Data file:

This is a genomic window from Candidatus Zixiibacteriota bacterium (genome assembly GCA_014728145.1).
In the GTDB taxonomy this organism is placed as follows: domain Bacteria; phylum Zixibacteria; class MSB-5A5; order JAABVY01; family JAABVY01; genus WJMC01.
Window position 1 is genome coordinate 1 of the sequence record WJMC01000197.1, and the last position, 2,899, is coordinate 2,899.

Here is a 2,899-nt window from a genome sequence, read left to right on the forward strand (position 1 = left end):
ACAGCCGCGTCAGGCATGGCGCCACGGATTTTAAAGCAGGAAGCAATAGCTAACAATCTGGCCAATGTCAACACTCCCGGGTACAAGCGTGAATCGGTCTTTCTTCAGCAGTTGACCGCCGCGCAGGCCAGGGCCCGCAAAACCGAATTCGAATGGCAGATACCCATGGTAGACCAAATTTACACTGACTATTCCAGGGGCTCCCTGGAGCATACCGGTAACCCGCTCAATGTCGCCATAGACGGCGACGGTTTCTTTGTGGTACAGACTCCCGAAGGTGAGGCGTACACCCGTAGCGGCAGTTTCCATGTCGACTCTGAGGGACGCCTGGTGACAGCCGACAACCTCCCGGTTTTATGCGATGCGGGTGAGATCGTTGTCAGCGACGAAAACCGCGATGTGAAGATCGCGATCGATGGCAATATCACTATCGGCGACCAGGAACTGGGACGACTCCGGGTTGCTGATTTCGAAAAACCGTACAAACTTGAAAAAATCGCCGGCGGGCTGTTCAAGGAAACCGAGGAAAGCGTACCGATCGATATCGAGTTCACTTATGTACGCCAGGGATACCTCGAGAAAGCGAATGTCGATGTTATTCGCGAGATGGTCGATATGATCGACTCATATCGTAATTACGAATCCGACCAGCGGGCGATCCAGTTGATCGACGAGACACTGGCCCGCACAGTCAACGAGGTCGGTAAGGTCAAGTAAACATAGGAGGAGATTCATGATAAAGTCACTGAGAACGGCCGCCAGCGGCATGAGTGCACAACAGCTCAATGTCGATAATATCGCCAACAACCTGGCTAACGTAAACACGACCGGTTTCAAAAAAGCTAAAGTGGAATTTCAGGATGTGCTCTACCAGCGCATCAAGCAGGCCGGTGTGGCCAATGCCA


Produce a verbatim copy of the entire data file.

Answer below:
This is a genomic window from Candidatus Zixiibacteriota bacterium (genome assembly GCA_014728145.1).
In the GTDB taxonomy this organism is placed as follows: domain Bacteria; phylum Zixibacteria; class MSB-5A5; order JAABVY01; family JAABVY01; genus WJMC01.
Window position 1 is genome coordinate 1 of the sequence record WJMC01000197.1, and the last position, 2,899, is coordinate 2,899.

Here is a 2,899-nt window from a genome sequence, read left to right on the forward strand (position 1 = left end):
ACAGCCGCGTCAGGCATGGCGCCACGGATTTTAAAGCAGGAAGCAATAGCTAACAATCTGGCCAATGTCAACACTCCCGGGTACAAGCGTGAATCGGTCTTTCTTCAGCAGTTGACCGCCGCGCAGGCCAGGGCCCGCAAAACCGAATTCGAATGGCAGATACCCATGGTAGACCAAATTTACACTGACTATTCCAGGGGCTCCCTGGAGCATACCGGTAACCCGCTCAATGTCGCCATAGACGGCGACGGTTTCTTTGTGGTACAGACTCCCGAAGGTGAGGCGTACACCCGTAGCGGCAGTTTCCATGTCGACTCTGAGGGACGCCTGGTGACAGCCGACAACCTCCCGGTTTTATGCGATGCGGGTGAGATCGTTGTCAGCGACGAAAACCGCGATGTGAAGATCGCGATCGATGGCAATATCACTATCGGCGACCAGGAACTGGGACGACTCCGGGTTGCTGATTTCGAAAAACCGTACAAACTTGAAAAAATCGCCGGCGGGCTGTTCAAGGAAACCGAGGAAAGCGTACCGATCGATATCGAGTTCACTTATGTACGCCAGGGATACCTCGAGAAAGCGAATGTCGATGTTATTCGCGAGATGGTCGATATGATCGACTCATATCGTAATTACGAATCCGACCAGCGGGCGATCCAGTTGATCGACGAGACACTGGCCCGCACAGTCAACGAGGTCGGTAAGGTCAAGTAAACATAGGAGGAGATTCATGATAAAGTCACTGAGAACGGCCGCCAGCGGCATGAGTGCACAACAGCTCAATGTCGATAATATCGCCAACAACCTGGCTAACGTAAACACGACCGGTTTCAAAAAAGCTAAAGTGGAATTTCAGGATGTGCTCTACCAGCGCATCAAGCAGGCCGGTGTGGCCAATGCCA